Parcel 8 flanks the northern extent of the Sable Subbasin in present day water depths varying from 50 m to 250 m and encompasses the Penobscot oil discovery (Figure 4.10). The initial well on the Penobscot structure, L-30, was drilled by Petro-Canada-Shell in 1976 to a depth of 4237.5 m in 138 m of water. Hydrocarbons were recovered by Repeat Formation Tester (RFT) from four lower Missisauga sands overlaid by the O marker. A seismic dip line through the L-30 well indicates the Sand 1 marker in blue (Figure 4.11). A time map interpreted on Sand 1 shows why Shell-Petro-Canada drilled B-41 3 km to the northwest in 1977 considering it to be up-dip on the same structure as L-30 (Figure 4.12). The B-41 well reached a total depth of 3414 m in 118 m of water but no significant hydrocarbon shows were encountered and no formation tests were run. The stratigraphic tops in B-41 were within 10 m of the tops in the L-30 well suggesting that B-41 was not substantially up-dip of L-30. Recent 3D reprocessing and depth conversion demonstrate that B-41 was probably drilled into a separate closure.
Approximately 13 km to the southeast from L-30, Shell Canada Resources drilled South Desbarres O-76 in 69 m of water on a separate structure on April 16, 1984. The well reached TD within the Mic Mac Formation at a depth of 6041 m. No significant hydrocarbon bearing zones were encountered and the well was abandoned on Oct. 13, 1984. A regional cross-section shows the correlation of several key geological horizons between Penobscot and South Desbarres (Figure 4.13).
After the licence was relinquished by Shell, Nova Scotia Resource Limited (NSRL) obtained an Exploration Licence over the Penobscot prospect in 1989 and acquired 66 km2 of 3D seismic data (CNSOPB program number NS24-N011-001E). The interpretation report for this survey, completed in 1991, including synthetics, depth conversions and maps, is available through the Geophysical Data section under the Data tab on the Call for Bids website. A second report completed in 1992 that included further mapping and reserve estimates is also available. This report identified additional potential northeast of the original mapped Penobscot prospect that has yet to be tested.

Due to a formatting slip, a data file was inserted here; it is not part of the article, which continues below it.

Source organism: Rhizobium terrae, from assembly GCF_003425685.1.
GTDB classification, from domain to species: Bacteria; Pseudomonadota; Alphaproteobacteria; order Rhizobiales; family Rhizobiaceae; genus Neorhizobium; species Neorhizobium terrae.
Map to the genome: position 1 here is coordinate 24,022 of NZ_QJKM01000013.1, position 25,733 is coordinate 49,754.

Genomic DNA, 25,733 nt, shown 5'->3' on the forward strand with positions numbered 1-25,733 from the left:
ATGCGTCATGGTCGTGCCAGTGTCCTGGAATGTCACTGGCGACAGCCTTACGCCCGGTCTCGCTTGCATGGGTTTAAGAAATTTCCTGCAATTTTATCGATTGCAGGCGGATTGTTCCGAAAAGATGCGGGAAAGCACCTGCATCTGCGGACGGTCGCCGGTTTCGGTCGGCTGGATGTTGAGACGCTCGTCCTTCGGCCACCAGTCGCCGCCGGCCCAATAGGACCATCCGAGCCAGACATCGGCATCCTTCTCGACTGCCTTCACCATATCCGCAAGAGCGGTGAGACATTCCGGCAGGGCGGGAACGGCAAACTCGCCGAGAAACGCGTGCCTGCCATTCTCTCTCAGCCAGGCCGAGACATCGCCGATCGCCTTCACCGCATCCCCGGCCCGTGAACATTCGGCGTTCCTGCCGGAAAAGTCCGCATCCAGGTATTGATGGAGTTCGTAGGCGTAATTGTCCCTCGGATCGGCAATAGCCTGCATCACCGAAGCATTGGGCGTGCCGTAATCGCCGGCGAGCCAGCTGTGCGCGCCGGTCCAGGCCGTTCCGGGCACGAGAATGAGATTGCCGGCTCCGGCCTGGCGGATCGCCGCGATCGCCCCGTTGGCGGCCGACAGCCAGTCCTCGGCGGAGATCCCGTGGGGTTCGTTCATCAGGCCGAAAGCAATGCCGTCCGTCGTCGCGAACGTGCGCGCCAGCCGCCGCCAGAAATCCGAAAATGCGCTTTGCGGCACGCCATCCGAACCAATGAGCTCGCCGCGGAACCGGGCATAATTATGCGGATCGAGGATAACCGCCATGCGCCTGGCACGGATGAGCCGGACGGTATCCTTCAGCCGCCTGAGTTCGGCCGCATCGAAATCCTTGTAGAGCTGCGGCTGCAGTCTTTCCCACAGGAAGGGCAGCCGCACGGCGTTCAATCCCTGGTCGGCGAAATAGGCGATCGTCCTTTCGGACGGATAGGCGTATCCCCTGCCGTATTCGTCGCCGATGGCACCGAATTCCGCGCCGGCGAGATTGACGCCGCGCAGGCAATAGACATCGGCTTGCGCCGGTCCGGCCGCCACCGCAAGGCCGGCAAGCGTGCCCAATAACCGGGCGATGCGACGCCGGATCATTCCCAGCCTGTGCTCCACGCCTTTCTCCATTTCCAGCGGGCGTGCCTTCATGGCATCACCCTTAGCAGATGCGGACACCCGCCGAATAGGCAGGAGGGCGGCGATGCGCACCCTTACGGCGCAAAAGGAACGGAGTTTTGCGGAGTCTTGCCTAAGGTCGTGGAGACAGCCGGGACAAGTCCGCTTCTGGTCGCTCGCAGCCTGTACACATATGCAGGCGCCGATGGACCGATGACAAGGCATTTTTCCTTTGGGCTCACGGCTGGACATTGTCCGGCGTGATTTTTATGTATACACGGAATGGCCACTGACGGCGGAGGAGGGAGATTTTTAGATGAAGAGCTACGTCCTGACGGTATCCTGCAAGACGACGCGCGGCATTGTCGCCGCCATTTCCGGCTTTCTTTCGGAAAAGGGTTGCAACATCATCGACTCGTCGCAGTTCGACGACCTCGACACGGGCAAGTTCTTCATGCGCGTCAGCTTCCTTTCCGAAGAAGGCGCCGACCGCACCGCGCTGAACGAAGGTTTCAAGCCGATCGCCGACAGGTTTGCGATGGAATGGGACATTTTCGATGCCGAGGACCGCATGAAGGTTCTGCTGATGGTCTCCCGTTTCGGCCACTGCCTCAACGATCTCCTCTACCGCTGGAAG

The Penobscot 3D seismic data is now owned by the Province of Nova Scotia who has made the digital SEGY data available free to the public through the CNSOPB’s Geoscience Research Center (GRC). The Provincial Government also reprocessed this 3D seismic to improve data quality. Instructions for downloading both of these data sets can be found in the Digital Data section. A number of other seismic surveys have been acquired over portions of the parcel since the early 1980s. Interpretation reports are available for most of these programs.
As a result of the NS07-1 Call for Bids, a licence containing the Penobscot field was awarded to Ammonite Corporation under a “promote license” scenario where the 25% work deposit was deferred for 3 years. Ammonite returned the parcel to Crown on December 31, 2012 with no deposit being paid.